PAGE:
So much for Carnap’s account of metaphysical sentences; when is a term metaphysical, i.e., meaningless? Carnap takes us on a brief detour through sentences, for a term is shown to be meaningless by showing that atomic sentences containing that term are meaningless. He asserts that the question “What is the meaning of [an atomic sentence] S?” is equivalent to each of the following two questions:

(1.) What sentences is S deducible from, and what sentences are deducible from S?

(2.) Under what conditions is S supposed to be true, and under what conditions false?

([1932] 1959, 62)

Here again, we see a version of (M). A sentence (and thereby its constituents) is shown to be meaningful by incorporating it into a larger ‘inferential network’5 of claims ((1.) captures the syntactic aspect of the network, (2.) the semantic). This inferential network is drawn from the language of science (Carnap’s example is: x is an arthropod if and only if (x is an animal and x has a segmented body and x has six legs)). Grammatical strings that cannot be placed within such a network, Carnap maintains, contain metaphysical terms. But, one may wonder, what guarantees that any sentences in the larger inferential network are meaningful? —Couldn’t we construct a network of nonsense words?

To answer this question, a logical empiricist would appeal to the verificationist criterion of meaning. Carnap states that ‘What is the meaning of S?’, and hence questions (1.) and (2.) above, are also equivalent to “(3.) How is S to be verified?” (ibid.). Carnap says this question is answered by specifying the deducibility relations between S and the “so-called ‘observation sentences’ or ‘protocol sentences.’ It is through this reduction that the word acquires its meaning” ([1932] 1959, 63). This indicates that Carnap is making the following two assumptions. First, there exists some set of privileged sentences whose meaningfulness is uncontroversial, assumed, or somehow otherwise guaranteed (this set is the ‘observation’ or ‘protocol sentences’). Second, an arbitrary sentence S is meaningful only if S is non-trivially inferentially related to this other set of sentences. Metaphorically, the meaningfulness of the semantically privileged sentences ‘filters down,’ via inferential relations, to S. This view about meaning might be called ‘semantic foundationalism’: just as an epistemic foundationalist holds that there are ‘unjustified justifiers’ that function as the ultimate source for all claims’ justification, a semantic foundationalist holds that there are sentences and/or terms that function as the ultimate source for the meaning of all sentences. We arrive at the full-fledged verification criterion of meaning (as well as the liberalized empiricist meaning criteria which appear later6) by adding to the two assumptions of semantic foundationalism a third: observation sentences7 (and/or terms) are members of the set of semantically privileged sentences (and/or terms).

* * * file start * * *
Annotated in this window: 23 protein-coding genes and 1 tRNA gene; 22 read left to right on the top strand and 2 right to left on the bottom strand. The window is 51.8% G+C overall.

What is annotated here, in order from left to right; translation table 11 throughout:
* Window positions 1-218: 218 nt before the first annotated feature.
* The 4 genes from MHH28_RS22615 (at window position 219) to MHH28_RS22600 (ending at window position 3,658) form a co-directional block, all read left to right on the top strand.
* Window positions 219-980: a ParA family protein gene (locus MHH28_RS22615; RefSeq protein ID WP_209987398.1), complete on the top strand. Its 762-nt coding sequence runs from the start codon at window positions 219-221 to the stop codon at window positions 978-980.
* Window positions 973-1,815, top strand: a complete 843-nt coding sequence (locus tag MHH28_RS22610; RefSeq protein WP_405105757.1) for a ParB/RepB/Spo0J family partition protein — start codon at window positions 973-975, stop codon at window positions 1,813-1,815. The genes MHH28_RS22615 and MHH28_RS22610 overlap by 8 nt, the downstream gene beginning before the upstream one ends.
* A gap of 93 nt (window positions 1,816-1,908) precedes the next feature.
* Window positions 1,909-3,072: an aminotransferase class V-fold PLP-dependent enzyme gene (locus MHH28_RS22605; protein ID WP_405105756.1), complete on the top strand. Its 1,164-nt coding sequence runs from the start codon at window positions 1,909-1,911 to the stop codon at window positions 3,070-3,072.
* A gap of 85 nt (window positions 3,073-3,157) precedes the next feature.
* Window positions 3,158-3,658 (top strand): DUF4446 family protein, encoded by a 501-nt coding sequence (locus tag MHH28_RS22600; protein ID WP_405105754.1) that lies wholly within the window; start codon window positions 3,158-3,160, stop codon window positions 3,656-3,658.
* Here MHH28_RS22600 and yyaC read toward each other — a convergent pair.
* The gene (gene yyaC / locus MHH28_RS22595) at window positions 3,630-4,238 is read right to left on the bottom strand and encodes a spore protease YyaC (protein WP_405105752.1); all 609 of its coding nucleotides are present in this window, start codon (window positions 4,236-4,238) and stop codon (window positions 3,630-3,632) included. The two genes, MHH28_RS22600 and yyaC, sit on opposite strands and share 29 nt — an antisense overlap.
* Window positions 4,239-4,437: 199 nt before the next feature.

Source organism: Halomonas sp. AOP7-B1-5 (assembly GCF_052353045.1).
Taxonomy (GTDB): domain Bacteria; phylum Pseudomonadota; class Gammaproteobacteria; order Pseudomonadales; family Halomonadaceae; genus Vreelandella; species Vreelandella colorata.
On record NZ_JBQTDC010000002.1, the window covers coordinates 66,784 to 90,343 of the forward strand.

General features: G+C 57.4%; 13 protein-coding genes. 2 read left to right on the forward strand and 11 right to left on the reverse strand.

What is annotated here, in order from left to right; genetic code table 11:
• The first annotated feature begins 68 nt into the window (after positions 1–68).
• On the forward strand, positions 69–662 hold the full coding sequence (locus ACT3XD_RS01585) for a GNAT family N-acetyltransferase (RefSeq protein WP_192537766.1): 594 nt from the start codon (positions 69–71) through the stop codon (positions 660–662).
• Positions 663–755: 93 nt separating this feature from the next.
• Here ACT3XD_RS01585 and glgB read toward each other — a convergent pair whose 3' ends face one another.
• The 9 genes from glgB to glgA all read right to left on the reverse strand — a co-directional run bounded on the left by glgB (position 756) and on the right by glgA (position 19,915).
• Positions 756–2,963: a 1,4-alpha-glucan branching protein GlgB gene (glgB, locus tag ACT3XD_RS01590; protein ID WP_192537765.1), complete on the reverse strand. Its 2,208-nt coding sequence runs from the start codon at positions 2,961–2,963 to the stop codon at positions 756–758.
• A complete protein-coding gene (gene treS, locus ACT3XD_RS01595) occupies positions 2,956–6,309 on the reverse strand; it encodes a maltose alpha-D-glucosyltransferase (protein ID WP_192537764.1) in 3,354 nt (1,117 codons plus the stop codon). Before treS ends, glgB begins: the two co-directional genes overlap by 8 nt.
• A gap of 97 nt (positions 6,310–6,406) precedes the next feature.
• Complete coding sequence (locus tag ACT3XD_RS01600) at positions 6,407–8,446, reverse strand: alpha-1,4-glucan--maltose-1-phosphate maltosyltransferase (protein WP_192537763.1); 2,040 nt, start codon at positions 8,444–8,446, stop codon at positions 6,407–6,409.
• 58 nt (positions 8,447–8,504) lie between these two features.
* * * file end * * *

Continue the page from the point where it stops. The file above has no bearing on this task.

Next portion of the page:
We can now see more clearly the respective roles empiricist meaning criteria and a unified language of science play in eliminating metaphysics. Meaning criteria sanction treating the observational sentences and terms as uncontroversially meaningful. Once we have that assumption, then to determine whether a given sentence is meaningful, we must determine whether it is properly inferentially related to the semantic foundation. But from where are these inferential relations drawn? They are supplied by the language of science, as Carnap’s arthropod example above makes clear. If we have a total language of science in which the observational terms and sentences are properly inferentially related to rest of the scientific language, then all scientific claims are guaranteed to be meaningful. Furthermore, the assumption that certain sentences are uncontroversially meaningful offers a solution to the problem, mentioned above, of constructing an inferential network of meaningless strings. In short, Carnap needs both an empiricist criterion of meaning and a total language of science in order to eliminate all metaphysical claims while preserving all cognitively significant ones: the meaning criterion guarantees that the entire inferential network will not be meaningless, and the language of science, by exhibiting the inferential relations between the semantically privileged sentences and all the other scientific sentences, shows the sentences of physics, biology, and psychology to be meaningful.

As Carnap’s philosophical views change over his career, so does his characterization of the metaphysical. In 1934, Logical Syntax of Language appears, and with it a slightly modified program for eliminating metaphysics. We find the same basic thesis as in “Overcoming Metaphysics,” but with an added wrinkle: the principle of tolerance. In Logical Syntax, what counts as metaphysical becomes (to a degree) language-relative, as follows: